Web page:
It pulls no punches in terms of Daniel’s struggles to cope with his diagnosis, the challenges of the cancer treatment, and the emotional rollercoaster of facing his own death, which each of us must face at some point in time. During his final illness, Daniel re-
And as Daniel reflects on his faith and beliefs he writes” Even in my current shock and confusion around the sudden shattering of my cancer-
When Daniel O’Leary died on the 21st January 2019 his diary was booked up for 18 months ahead, still full of engagements, criss-
“And even then, as I know to my cost and current experience, when our familiar way of living is disrupted or challenged by a new bombshell falling into our lives….either to do with a great loss, a great love or a great suffering….. we are still unlikely to let go of our past holy habits, our past devotional certainties, our inherent self-
……reminding us of the lines from Raymond Carver “ And did you get what you wanted from this life, even so ? I did. And what did you want ? To call myself beloved, to feel myself beloved on the earth.”
Alongside his desire to be calm and reflective, Daniel finds his anger surfaces also when he looks at the Institutional Church today “During these months of my sometimes angry reflection, of my painful disillusionment, of my sharp criticism of the Institution’s shocking male arrogance and triumphalism, I find comfort and trust, delight and healing, only in the most beautiful face of the Incarnate God, the true heart of the Christian faith”.
On page 166 he comments that David Attenborough cries more now than ever before: the more recent reason being the plight of the young penguins dying in the Antartic ……this triggers off his own moments of personal vulnerability, of tears and weeping and he admits that his heart is broken at the gravity of his situation, “I cried a lot those late summer days ……. since my first reaction to the news of cancer …. and that response has spread out into other vulnerable dimensions of my life, as though the possibility of losing it soon has opened up a heightened sensitivity to deeper things … a lone seagull swooping across my window can do it …. or a giggling child on her father’s back, or the first browning of the leaves, or memories of my Mother at Christmas. I cry at things of pathos, of beauty, of cruelty, of terror, certain words of intimacy in an email, a touch I know that is full of compassion, a lush descending strain of a Mozart concerto, a look of love …….. they are not tears of doom and gloom, of desperation or sadness. They are the tears of things “ Lacrima rerum” that lie at the heart of everything” ….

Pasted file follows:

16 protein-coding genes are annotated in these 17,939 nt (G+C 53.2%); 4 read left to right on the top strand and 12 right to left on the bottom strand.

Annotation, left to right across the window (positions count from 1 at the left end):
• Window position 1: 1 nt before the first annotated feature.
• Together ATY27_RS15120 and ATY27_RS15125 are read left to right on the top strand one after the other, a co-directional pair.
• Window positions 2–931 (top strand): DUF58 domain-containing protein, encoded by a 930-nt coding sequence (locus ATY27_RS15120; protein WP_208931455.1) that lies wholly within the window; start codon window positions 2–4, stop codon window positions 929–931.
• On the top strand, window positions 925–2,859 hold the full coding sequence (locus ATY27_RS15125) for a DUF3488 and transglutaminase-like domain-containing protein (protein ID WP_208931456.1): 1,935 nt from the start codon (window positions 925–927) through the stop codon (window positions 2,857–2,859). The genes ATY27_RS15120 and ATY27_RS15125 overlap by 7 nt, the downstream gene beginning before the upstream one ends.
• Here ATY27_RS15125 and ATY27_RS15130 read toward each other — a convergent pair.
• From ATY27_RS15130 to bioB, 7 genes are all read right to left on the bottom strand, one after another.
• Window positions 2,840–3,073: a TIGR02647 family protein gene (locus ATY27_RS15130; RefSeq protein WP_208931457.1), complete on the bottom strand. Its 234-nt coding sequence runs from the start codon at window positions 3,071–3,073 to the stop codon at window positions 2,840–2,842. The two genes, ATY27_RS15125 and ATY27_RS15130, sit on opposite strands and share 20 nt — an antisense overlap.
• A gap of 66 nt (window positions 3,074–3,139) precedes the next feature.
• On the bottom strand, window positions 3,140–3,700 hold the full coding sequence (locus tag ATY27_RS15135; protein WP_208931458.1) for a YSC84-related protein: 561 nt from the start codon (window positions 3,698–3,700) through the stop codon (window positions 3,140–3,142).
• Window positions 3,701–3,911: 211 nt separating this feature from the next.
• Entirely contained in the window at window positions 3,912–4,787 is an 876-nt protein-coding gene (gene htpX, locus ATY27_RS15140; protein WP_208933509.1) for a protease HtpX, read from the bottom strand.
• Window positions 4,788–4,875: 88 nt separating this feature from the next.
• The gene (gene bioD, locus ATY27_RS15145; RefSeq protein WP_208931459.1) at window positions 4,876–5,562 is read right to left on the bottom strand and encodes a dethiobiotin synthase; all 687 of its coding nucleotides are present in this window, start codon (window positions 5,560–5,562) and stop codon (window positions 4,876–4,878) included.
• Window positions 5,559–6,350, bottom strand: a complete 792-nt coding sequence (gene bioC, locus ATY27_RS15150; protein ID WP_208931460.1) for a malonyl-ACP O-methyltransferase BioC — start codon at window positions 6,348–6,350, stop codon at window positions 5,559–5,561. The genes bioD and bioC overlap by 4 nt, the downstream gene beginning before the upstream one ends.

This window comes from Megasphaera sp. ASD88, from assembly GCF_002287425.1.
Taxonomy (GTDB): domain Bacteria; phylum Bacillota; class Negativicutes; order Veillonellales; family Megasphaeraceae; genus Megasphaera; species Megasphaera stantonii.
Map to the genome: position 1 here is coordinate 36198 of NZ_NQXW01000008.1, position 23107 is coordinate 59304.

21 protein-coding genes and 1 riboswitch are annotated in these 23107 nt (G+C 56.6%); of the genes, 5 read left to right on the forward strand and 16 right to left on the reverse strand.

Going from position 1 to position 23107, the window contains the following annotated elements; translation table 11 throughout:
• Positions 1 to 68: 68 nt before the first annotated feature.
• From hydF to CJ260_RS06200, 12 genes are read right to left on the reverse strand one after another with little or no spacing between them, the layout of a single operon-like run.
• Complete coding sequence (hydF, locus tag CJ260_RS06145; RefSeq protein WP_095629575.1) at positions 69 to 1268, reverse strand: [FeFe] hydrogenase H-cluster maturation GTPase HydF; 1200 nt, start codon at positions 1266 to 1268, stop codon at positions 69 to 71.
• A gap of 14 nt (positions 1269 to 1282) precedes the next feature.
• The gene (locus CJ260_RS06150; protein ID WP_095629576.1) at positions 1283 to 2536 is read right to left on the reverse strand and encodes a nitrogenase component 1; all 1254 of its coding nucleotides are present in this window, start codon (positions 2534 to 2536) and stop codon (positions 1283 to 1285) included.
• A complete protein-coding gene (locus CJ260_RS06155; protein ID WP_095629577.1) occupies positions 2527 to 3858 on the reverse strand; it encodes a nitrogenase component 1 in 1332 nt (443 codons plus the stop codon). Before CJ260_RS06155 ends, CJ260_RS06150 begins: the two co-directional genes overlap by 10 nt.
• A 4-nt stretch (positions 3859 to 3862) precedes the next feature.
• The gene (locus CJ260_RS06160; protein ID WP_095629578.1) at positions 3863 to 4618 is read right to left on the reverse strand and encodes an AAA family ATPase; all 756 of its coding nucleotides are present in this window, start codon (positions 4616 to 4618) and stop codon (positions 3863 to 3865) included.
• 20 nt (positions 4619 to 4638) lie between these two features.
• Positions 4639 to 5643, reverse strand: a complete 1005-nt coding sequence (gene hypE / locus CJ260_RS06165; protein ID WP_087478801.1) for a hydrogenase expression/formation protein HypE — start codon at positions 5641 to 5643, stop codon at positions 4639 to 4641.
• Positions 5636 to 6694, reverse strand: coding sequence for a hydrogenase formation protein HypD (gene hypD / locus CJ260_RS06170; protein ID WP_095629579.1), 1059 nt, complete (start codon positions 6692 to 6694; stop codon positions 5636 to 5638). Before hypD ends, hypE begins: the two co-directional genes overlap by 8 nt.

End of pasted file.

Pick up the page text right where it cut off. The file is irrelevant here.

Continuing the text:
Finally on page 197 he writes….. And my secret hope is that in your own hour of need, you may find unexpected graces to hold you,as you ponder these divine words of pure love and being …. Rabindranath Tagore’s poem always rings a bell in my heart….
“I thought that my voyage had come to its end at the last limit of my power;
That the path before me was closed, that provisions were exhausted
And the time had come to take shelter in a silent obscurity.
But I find that thy will knows no end in me and when old words die out on the tongue,
New melodies break out from the heart;
And where the old tracks are lost, new country is revealed with its wonders”
Surely a book of reflections that is worth having …..
Daniel … or Dónal O’Leary’s roots were truly Irish, deep in the soil of Rathmore, a gentle place in Co Kerry, where he often came home to refresh his mind , heart and body. He worked as priest in parishes across the Diocese of Leeds for 30 years, and for 20 years taught Theology and Religious Education in St Mary’s University College in London. He was known across the world as a best-
The title of this book may seem depressing at first glance, but the content is anything but depressing. Despite his courage in writing this, his final book, he does not attempt to conceal his anguish: indeed the reverse. Personal authenticity was always one of his goals, and he sets out to be honest at all costs: the early morning terrors, the inability to see beyond his own pain, especially post-
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